When growth occurs, it's a good thing, right? Perhaps not. Manageable growth is good, but grow too fast and you could quickly end up a sitting duck for failure.
Last year a study was conducted on the fifty-seven largest corporate crashes between 1988 and 2003. As reported by Business Briefings, in each of these crashes the company lost 40 percent or more of its value, with their combined losses totaling 2.5 trillion dollars. The one common thread among them? An amazing average of 30 percent growth during the five years preceding their crash. .
In addition to their phenomenal growth rates, almost all of these companies showed other desirable traits, as well: The ability to adapt quickly to change, leaders who were strong visionaries, and a success-oriented mindset that permeated the company.
Ask anyone if they would like these conditions and you'll probably hear a resounding yes. In fact, a lot of companies are starving in these attributes, and many would pay dearly to get them.
But too much of a good thing can be a bad thing. In each of the companies that experienced major failures, these "success factors" existed in abundance.
Let's look at these factors in more detail:
Growth. In most of these companies, to keep up with whatever real growth had occurred, leadership started looking at acquisitions to maintain their growth percentages. The downside of this rapid expansion did not allow for sufficient managerial oversight to develop and stabilize operations, leaving key performance indicators overlooked.
Subsequent analysis of these companies after their failures indicates that they could have safely grown 7.5 percent annually β enough to keep many stockholders happy. Thirty percent annually over a five year period is just too much. A company ends up suffering what I call the "round up" effect, wherein, like a dandelion that's been sprayed with a weed-killer, it grows too fast to sustain itself and it dies.
In my opinion, this is one of the major landmines to watch out for after taking a company public. Before long, leaders may make decisions to appease stockholders who want short-term gains, not long term stability.
Change. The ability to adapt to changes is one of the most vital of all company survivability attributes. Yet excessive diversification coupled with too much attention devoted to new business ideas can starve a company's core business strategy.
The result of over-diversification is a lost corporate identity. For example, although the digital communications company Qualcomm Incorporated is not a failure and has not declared any form of bankruptcy, some of their top personnel wrestled with a key question during the company's phenomenal growth years in the mid-1990's: "Are we a telecommunication company that makes chips or are we a chip company that's also involved with telecommunications?"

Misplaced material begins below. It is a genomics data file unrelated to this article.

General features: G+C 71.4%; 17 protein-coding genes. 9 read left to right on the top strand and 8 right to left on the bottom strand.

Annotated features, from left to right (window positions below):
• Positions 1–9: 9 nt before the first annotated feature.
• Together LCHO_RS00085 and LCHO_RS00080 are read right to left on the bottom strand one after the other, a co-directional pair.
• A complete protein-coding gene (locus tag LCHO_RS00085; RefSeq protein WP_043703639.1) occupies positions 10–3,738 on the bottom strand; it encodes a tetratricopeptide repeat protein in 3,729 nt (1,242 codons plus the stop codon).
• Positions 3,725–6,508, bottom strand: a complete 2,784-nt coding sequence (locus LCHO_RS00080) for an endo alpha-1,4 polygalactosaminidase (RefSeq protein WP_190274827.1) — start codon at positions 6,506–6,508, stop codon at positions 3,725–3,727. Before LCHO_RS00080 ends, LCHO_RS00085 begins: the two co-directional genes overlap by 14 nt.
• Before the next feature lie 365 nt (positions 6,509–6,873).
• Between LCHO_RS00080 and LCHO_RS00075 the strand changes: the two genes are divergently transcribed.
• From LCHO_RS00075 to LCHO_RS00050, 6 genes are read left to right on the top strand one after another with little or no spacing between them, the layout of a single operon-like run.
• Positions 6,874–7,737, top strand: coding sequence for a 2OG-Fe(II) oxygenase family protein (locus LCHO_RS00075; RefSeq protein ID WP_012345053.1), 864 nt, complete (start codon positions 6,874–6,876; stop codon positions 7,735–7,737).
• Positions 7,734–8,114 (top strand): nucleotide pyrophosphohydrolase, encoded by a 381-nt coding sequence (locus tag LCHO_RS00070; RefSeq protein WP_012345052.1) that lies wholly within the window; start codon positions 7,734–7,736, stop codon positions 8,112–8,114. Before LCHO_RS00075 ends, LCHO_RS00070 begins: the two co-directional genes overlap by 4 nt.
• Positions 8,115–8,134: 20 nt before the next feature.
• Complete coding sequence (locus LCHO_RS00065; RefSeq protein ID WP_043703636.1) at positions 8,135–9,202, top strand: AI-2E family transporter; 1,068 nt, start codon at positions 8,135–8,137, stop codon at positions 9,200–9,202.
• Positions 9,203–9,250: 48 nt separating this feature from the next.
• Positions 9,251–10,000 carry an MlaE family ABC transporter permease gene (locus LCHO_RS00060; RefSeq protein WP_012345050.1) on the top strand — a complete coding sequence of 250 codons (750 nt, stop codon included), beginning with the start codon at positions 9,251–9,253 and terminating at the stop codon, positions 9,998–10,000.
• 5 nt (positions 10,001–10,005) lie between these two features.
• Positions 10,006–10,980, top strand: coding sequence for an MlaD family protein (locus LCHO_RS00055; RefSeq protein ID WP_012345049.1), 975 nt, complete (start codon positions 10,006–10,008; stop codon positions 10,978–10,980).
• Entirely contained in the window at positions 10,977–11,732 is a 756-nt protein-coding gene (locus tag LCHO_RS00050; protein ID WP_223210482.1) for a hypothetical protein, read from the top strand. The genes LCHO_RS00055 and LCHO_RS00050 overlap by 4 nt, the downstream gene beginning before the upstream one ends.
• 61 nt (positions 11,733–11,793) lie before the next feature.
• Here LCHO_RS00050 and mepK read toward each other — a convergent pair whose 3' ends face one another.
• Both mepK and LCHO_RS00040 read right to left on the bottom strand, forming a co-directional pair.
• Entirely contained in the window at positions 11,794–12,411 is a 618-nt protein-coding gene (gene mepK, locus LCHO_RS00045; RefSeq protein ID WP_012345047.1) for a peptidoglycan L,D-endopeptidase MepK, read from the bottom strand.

Lucky for Qualcomm, this question got addressed before it became a problem. But for the fifty seven largest bankruptcies, this type of question remained a problem.
Leadership. Top executives with strong visions are great to have onboard. But those who gain too much power often become dangerous to a company's survivability. According to the study, firms were more likely to achieve and sustain superior performance when powerful board members were able to keep powerful leaders in check.
Autocratic leaders pursuing lofty goals can take companies away from their core business and blur a corporation's identity.
Success. Competitive reward systems were common in these business crashes. Such systems are powerful in spurring success, but they often remove a balanced management approach. As a result, employee trust begins to wane. Lower trust levels lead to subjective communication, which leads to poor decisions. Essentially, imbalanced management leads to severely weakened performance that many can't see until it's too late.
Interestingly, successful companies weren't the only ones that suffered crashes from extremes in these four areas. Business Briefings also reports data about stagnant corporations that crashed with the same four factors in play: Growth, change, leadership, and success.
But, as you can imagine, the low-performing companies had problems at the other end of the spectrum. Each of the failing stagnating companies experienced at least three out of the following four problems:
- Stagnating Growth
- Tentative Change
- Weak Leadership
- Lack of a Success Culture
It appears that successful companies are those that pay attention to balance in these areas. They manage their growth and their change efforts, and they keep a handle on the strengths of their leaders and the pace of their success.
Bottom line, too much - or too little - of a good thing is a bad thing.